19th Century Moon-Phase Watches Are Back—and More Modern Than Ever

Anachronistic, classic, and the epitome of technical prowess, the function that first appeared on pocket watches in the late 19th century looks as modern as ever.

Photographs courtesy of each manufacturer.

Clockwise from top right: Montblanc's Star Collection, Lange & Shne Grand Lange 1 Moon Phase, Van Cleef & Arpels Midnight Planétarium.

Men have been fascinated with the cosmos since the prehistoric era, and as the recent BaselWorld and SIHH show prove, things haven't changed—elegant-looking moon-phase watches were everywhere.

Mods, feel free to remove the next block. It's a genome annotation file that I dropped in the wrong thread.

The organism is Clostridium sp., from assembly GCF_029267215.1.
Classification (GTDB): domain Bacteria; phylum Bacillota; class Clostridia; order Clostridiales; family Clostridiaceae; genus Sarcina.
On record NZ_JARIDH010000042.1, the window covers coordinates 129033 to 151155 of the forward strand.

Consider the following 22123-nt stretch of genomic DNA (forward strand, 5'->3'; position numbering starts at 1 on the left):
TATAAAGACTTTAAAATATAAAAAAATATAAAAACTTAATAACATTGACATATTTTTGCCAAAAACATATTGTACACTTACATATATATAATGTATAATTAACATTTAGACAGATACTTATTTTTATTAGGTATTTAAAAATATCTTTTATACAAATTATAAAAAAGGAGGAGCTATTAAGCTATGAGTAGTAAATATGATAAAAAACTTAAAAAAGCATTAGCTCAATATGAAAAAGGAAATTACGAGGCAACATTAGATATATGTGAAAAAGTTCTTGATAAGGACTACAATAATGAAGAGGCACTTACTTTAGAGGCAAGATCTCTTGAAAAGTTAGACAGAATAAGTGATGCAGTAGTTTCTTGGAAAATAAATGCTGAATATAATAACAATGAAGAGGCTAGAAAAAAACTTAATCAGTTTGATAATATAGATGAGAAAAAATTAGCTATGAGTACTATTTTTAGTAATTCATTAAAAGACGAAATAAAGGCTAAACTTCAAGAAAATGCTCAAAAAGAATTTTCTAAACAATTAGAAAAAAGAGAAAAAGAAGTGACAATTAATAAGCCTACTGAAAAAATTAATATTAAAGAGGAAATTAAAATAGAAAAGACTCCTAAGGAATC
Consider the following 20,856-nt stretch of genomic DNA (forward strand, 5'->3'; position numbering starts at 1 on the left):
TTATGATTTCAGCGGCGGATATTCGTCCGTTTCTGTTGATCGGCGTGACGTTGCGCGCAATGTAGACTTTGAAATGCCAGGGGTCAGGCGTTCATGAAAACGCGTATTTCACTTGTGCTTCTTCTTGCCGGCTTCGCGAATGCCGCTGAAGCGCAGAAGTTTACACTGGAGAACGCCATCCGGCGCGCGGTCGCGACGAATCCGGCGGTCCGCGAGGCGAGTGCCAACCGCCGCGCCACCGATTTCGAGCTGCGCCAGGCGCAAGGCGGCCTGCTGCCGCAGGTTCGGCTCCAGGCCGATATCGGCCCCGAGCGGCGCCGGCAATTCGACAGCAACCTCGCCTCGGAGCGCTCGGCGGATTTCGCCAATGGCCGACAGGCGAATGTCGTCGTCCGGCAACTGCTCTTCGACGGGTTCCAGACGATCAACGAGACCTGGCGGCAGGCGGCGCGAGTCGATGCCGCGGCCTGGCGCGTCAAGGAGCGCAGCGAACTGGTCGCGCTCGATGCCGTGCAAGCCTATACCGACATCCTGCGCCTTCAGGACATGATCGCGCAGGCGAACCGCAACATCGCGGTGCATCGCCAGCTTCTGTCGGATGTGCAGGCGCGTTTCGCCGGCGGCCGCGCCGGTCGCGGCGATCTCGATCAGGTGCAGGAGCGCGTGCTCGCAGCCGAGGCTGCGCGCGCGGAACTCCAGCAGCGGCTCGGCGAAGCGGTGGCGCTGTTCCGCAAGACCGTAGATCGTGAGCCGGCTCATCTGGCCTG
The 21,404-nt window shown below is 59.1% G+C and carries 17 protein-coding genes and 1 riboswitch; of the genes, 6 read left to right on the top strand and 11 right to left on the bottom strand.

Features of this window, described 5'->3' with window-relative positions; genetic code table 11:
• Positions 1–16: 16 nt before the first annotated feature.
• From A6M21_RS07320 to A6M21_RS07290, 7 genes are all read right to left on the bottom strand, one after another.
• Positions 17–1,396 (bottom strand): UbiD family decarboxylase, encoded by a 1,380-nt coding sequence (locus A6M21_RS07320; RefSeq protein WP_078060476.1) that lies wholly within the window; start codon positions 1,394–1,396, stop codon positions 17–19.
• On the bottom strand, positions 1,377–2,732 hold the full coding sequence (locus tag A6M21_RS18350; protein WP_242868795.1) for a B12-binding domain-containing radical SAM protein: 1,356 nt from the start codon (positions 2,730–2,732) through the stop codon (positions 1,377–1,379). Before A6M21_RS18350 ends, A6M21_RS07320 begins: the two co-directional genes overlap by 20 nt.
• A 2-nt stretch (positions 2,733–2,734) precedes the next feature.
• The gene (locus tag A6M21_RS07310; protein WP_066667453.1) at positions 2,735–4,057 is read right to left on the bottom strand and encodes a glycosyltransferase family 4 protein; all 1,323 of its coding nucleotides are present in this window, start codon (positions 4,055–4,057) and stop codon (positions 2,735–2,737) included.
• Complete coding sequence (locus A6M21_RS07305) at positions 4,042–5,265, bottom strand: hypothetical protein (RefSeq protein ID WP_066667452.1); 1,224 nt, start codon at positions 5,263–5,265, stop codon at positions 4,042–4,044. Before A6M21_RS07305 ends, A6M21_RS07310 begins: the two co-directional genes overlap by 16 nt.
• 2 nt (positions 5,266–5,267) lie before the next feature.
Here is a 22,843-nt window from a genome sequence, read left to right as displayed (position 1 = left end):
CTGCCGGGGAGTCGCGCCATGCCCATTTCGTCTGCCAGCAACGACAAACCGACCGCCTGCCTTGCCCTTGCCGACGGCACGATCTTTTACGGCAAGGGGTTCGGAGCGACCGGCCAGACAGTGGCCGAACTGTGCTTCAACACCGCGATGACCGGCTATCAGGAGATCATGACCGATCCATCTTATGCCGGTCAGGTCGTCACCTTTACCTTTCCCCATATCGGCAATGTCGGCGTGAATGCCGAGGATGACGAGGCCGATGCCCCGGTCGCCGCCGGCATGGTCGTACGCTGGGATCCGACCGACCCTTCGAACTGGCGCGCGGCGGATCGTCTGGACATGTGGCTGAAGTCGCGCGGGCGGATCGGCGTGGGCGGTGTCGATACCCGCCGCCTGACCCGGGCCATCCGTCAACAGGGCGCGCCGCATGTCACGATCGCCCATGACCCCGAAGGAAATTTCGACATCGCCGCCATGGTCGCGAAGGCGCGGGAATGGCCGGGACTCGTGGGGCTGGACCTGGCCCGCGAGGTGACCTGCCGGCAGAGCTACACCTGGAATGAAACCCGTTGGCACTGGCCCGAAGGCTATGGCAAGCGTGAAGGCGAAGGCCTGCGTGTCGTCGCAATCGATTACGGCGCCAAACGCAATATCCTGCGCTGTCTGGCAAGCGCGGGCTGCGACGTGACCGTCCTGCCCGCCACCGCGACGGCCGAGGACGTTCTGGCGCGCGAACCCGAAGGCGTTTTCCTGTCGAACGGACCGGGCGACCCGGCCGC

Anachronistic, classic, and the epitome of technical prowess, the function that first appeared on pocket watches in the late 19th century looks as modern as ever. Out this fall, Montblanc's Star Collection includes a rare dual phase for both hemispheres, while the Lange & Shne Grand Lange 1 Moon Phase features a solid-gold dial, 300 laser-etched stars, and over a century of lunar-cycle accuracy, no adjustments necessary. With the limited-edition Midnight Planétarium, Van Cleef & Arpels elevated the marriage of form and function to new heights. Set in sapphire crystal with a black alligator strap, the piece includes 396 parts that track the revolution of the Earth (cast in turquoise) and five other planets (Mercury in serpentine; Jupiter in blue agate) around a rose-gold sun. And, yes, a shooting star tells the time.

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